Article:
Improve your prospects

Identify and target your ideal client for effective and efficient prospecting

Salespeople have a natural inclination to pursue all leads with equal vigor.  And let’s face it.  Sales managers and CRMs often encourage this behavior.  While this leads to a lot of sales activity, it doesn’t lead to a commensurate increase in closed deals.  To the contrary, money and energy are often wasted on deals that will never close, leaving you short on resources when you go to win prospects with real potential.

The more effective approach to prospecting is to create a profile of your perfect customer, identify prospects that most closely fit that profile and pursue them exclusively.  While it may take time to get used to the idea of turning your back on a lead, if you commit to this approach, your improved close rate will convince you that this is the most effective and lucrative approach to prospecting.  In fact, it’s possible to attain close rates of 90% when you only pursue those prospects that look like your ideal client.

Identifying your perfect client

You probably already have a sense of what your perfect client looks like, but to improve your prospecting, you should create a written description.  This is critical to the process.  If you don’t have a written description, you are more likely to “fudge” your evaluation of a prospect or simply overlook important criteria.  For this approach to work, you have to be disciplined in your evaluation.  And having a written set of criteria by which to evaluate a prospect will enforce that discipline.

Attributes of your ideal customer can be identified through an evaluation of your current customers. Determine which ones derive the most value from your product or service and why.

The idea behind this approach is simple:  You are far more likely to win the business of companies for which your company is a strong fit.   This requires looking beyond the product or service that you sell to other issues that are critical to the long-term success of the relationship.  For example, there should be a good fit relative to culture.  This includes issues such as how much service you provide and how you provide it.  It’s important that both you and your client have shared expectations in regard to post-sale service.

It’s also important to long-term success that your product or service solves a keenly felt business need.  Perhaps this sounds obvious, but the keenly felt need is often not the need identified by the prospect in initial discussions.  This is because prospects often focus on day-to-day operational needs – not out of malicious intent but rather because they are typically operations folks.  In all likelihood, they don’t know the underlying keenly felt business need. This is why one of the attributes of the ideal customer is the ability to engage with executive management so you can confirm the presence of critical business needs that your product or service addresses.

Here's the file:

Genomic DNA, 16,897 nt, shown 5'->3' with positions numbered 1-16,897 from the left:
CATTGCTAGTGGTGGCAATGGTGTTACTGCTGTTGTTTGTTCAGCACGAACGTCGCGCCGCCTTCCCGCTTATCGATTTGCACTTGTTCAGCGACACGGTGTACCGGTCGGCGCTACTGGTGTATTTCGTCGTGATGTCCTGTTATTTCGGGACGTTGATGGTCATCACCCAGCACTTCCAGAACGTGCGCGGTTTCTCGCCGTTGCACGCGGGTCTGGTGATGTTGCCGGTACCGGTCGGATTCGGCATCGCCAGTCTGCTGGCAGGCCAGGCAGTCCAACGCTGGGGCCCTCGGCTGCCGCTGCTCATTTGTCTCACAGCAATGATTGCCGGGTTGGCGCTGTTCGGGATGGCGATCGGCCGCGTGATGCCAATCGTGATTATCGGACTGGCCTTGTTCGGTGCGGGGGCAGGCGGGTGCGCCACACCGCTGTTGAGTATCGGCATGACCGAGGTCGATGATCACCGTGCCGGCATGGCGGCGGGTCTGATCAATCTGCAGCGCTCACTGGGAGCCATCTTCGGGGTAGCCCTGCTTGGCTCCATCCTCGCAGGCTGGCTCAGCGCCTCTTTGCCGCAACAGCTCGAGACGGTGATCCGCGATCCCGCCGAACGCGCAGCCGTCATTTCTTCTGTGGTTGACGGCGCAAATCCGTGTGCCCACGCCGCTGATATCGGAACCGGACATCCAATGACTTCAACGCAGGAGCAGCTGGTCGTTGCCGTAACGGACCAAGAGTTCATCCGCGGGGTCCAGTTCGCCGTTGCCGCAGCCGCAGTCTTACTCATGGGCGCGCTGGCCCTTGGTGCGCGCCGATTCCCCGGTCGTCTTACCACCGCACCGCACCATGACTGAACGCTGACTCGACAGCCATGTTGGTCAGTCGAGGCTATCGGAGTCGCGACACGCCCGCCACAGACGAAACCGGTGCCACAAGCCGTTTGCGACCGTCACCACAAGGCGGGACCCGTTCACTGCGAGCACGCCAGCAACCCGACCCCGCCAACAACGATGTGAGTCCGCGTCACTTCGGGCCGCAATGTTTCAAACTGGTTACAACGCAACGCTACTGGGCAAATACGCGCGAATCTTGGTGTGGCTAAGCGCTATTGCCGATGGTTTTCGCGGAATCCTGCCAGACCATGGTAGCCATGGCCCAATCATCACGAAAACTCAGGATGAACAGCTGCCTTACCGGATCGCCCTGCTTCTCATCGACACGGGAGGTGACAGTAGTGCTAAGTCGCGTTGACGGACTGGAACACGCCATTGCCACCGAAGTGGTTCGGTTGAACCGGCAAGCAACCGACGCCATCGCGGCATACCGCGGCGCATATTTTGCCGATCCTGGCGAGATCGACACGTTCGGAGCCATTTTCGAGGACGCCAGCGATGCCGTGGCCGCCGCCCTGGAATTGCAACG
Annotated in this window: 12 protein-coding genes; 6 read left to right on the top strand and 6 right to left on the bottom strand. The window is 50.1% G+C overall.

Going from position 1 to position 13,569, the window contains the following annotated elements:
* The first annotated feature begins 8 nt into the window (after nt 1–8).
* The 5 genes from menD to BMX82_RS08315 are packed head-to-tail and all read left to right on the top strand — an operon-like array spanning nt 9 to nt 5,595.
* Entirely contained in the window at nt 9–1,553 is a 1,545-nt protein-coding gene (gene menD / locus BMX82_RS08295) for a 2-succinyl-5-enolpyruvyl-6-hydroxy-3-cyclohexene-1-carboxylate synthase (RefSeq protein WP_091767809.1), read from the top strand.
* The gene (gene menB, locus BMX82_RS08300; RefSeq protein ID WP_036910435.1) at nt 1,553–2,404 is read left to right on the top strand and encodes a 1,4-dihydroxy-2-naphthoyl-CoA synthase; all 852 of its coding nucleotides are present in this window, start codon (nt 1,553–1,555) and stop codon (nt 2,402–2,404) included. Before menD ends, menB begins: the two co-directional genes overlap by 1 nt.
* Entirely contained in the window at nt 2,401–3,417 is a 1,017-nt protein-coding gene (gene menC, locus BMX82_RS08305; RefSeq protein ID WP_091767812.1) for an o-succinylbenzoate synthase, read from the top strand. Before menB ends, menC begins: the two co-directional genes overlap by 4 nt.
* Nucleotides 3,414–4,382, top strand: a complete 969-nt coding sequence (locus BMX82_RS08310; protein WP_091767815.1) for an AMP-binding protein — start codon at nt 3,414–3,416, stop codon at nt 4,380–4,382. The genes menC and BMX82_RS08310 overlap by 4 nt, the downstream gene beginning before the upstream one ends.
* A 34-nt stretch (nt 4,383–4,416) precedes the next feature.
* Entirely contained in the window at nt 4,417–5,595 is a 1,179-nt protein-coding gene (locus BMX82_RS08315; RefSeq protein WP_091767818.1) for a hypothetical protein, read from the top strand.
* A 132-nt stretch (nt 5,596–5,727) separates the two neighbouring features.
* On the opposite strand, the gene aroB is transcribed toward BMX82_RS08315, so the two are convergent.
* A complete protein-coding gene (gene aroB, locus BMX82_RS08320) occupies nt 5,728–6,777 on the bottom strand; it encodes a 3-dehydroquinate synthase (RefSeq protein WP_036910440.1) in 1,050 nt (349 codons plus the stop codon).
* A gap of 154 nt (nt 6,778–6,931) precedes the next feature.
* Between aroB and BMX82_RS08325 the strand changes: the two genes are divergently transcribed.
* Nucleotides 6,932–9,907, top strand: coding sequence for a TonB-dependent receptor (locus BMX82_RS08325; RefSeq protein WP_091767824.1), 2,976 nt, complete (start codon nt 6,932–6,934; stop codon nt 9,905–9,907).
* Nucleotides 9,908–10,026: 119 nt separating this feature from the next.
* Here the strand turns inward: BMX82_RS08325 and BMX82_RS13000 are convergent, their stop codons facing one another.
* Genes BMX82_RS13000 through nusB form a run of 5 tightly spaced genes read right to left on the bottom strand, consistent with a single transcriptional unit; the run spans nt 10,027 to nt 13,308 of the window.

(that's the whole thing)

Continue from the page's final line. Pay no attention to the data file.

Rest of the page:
These and other attributes of your ideal customer can be identified through an evaluation of your current customers.  Determine which ones derive the most value from your product or service and why.   Your assessment should include questions such as:

  • What types of companies have made purchases since the economic downturn began?
  • What critical business issues did your product or service solve?
  • Who within the organization had the authority to make the purchase decision even without a budget— i.e., who was Power?
  • Was a capital appropriation approval process required and, if so, at what funding level?
  • What was required relative to return on investment?
  •  What was the total-cost-of-ownership?
  • What role did technology play in the decision?
  • What level of service was required to ensure success?

By answering these questions, you will be able to develop a profile of your ideal customer.  This will be the model against which all future prospects will be measured (your Zebra).

Evaluating a prospect

Once you’ve developed your profile, you can score prospects on each attribute to determine how closely they resemble your perfect customer.  A prospect can be scored within five minutes using this technique.  Use a scale of 0-4 where four is a perfect score.  When you’re done, you’ll know how closely a prospect matches your perfect customer based on the type of company or organization it is, the critical business issues that your product solves and whether:

  • power is identified and engaged in process
  • the funding and process for financial and functional approval are in place
  • power agrees with ROI projections
  • you have a technology advantage
  • the prospect recognizes your value and is willing to pay for the level of service being proposed

Add the scores for each attribute to obtain the prospect’s total score.  A total of less than 16 indicates that spending time with this customer is a waste of resources.  A score of 17-22 indicates that you should proceed with caution.  And a score of 23 or above says pursue this account with everything you have.

As you move through the sales cycle with a prospect, you will uncover more information about the account.  Be sure to adjust scores accordingly to ensure that they continue to reflect the prospect’s value to you.  If you consistently use this scoring system and focus on those prospects that rank well, you will be rewarded with close rates that make you the envy of your colleagues.

"This article was originally published in SOLD magazine, a monthly digital sales magazine for sales professionals."